Findings suggest replacing refined grains with whole grains may have significant benefits
CHICAGO - Higher intakes of whole grain foods are associated with a lower risk of ischemic stroke in women, independent of known cardiovascular disease (CVD) risk factors, according to an article in the September 27 issue of The Journal of the American Medical Association (JAMA).
Simin Liu, M.D., ScD, from Brigham and Women's Hospital and Harvard Medical School, Boston and colleagues examined the hypothesis that higher whole grain intake reduces the risk of ischemic stroke in women. The study included 75,521 U.S. women aged 38 to 63 years without previous diagnosis of diabetes mellitus, coronary heart disease, stroke, or other CVD in 1984, who completed detailed food frequency questionnaires in 1984, 1986, 1990, and 1994, and were followed up for 12 years as part of the Nurses' Health Study.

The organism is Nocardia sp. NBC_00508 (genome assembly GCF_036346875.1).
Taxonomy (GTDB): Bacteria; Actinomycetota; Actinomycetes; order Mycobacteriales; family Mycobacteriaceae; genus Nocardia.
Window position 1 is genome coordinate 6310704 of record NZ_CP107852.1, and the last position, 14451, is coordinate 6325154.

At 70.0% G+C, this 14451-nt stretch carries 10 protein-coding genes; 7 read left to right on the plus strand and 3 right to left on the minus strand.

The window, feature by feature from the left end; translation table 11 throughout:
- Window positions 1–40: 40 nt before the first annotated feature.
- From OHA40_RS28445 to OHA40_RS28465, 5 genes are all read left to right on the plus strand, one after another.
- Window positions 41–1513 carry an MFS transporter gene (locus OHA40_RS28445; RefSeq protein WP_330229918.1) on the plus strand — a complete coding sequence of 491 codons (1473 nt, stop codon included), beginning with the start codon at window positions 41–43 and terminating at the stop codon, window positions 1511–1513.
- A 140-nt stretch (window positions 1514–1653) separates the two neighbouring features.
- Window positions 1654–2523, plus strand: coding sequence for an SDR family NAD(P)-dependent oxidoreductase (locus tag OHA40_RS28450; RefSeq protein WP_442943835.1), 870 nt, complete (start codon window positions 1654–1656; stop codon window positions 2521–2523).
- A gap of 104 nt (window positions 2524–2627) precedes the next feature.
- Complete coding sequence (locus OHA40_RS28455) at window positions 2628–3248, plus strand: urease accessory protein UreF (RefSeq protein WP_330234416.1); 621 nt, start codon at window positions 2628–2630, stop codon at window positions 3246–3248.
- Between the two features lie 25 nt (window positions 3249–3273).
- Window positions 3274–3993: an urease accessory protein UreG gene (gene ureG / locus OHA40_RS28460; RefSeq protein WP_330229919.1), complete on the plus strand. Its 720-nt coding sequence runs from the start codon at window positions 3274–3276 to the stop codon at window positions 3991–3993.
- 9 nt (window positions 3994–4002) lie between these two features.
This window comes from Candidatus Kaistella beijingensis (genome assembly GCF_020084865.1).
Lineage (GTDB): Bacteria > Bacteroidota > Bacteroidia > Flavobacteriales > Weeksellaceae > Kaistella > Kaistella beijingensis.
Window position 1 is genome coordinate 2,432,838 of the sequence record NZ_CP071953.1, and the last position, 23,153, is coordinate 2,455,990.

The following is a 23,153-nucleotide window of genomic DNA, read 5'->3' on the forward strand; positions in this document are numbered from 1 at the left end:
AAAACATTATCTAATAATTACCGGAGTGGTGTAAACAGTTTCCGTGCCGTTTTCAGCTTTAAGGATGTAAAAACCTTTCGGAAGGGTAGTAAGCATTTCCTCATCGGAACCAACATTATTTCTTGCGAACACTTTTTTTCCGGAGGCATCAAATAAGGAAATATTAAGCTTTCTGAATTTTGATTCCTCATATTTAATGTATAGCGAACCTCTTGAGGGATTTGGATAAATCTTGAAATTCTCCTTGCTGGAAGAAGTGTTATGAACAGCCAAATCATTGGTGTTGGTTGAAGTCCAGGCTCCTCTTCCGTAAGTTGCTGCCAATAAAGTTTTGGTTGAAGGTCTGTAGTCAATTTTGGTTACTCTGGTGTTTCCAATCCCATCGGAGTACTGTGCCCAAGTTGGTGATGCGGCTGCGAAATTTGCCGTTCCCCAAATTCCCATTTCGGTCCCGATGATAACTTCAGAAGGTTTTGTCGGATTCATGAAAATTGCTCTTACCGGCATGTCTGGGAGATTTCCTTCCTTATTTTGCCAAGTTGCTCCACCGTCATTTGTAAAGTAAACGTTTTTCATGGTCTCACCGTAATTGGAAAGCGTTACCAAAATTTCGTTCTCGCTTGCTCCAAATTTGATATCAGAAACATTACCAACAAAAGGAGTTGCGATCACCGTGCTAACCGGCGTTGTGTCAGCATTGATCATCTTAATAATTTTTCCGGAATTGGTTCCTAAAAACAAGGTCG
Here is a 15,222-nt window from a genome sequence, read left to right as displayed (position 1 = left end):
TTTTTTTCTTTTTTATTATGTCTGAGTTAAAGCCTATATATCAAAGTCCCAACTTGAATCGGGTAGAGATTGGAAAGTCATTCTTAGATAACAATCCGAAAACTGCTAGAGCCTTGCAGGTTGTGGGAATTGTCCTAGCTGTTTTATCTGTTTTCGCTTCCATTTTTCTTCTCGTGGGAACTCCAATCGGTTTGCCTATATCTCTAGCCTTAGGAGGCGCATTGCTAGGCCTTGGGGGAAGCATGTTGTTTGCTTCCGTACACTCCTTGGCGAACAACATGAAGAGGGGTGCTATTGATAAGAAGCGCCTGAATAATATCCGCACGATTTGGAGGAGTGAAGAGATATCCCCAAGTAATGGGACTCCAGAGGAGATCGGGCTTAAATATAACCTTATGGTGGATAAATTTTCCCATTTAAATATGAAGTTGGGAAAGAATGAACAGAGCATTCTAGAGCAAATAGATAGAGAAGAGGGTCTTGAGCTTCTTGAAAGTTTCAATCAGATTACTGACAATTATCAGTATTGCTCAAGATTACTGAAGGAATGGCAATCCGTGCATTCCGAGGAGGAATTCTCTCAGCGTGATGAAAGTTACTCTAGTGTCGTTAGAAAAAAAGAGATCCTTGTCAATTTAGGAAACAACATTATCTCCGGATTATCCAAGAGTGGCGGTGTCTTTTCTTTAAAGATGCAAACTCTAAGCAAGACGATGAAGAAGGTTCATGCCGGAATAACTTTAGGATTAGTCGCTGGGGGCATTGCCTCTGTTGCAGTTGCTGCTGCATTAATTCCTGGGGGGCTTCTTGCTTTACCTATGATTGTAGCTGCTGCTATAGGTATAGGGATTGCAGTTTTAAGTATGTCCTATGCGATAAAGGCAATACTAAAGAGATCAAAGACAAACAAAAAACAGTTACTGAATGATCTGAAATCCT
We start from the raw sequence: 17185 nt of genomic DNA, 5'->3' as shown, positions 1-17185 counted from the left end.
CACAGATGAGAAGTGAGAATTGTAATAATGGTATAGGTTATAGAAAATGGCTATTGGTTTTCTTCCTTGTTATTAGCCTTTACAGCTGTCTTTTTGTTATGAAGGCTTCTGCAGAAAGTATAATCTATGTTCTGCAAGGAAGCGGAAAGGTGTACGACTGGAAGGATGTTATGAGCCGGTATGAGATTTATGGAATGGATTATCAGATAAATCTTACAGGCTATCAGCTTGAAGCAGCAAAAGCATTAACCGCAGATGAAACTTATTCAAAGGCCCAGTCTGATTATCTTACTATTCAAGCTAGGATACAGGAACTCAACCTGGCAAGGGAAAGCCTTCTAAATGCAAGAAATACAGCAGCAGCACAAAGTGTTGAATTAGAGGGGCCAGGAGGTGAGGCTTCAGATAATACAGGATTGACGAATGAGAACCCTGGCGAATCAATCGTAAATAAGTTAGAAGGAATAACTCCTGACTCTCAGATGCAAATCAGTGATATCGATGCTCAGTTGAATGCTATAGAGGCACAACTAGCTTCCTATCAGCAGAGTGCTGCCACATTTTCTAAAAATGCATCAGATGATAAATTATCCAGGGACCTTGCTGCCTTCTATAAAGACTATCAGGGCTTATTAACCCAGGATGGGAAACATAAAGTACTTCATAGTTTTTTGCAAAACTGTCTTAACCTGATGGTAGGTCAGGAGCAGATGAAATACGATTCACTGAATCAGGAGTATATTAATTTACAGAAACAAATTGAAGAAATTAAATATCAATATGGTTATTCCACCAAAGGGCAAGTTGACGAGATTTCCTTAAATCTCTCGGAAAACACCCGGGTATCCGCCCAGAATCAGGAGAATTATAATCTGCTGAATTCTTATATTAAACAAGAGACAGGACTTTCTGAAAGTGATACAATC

The researchers found that compared with women in the lowest quintile of whole grain intake, women in the highest quintile of whole grain intake (2.7 servings per day) had a 43 percent lower risk of ischemic stroke. Adjustment for smoking modestly attenuated this association. This inverse association remained essentially unchanged with further adjustment for known CVD risk factors, including saturated fat and transfatty acids intake. The inverse relation was also consistently observed among subgroups of women who never smoked, did not drink alcohol, did not exercise regularly, or who did not use postmenopausal hormones.
According to background information in the study, although increased intake of grain products has been recommended to prevent cardiovascular disease, prospective data examining the relation of whole grain intake to risk of ischemic stroke are sparse, especially among women. Stroke remains a leading cause of serious disability and death in women. In the United States, approximately 600,000 cases of stroke accounted for 160,000 deaths in 19
Contact: Christine Baratta
Center for the Advancement of Health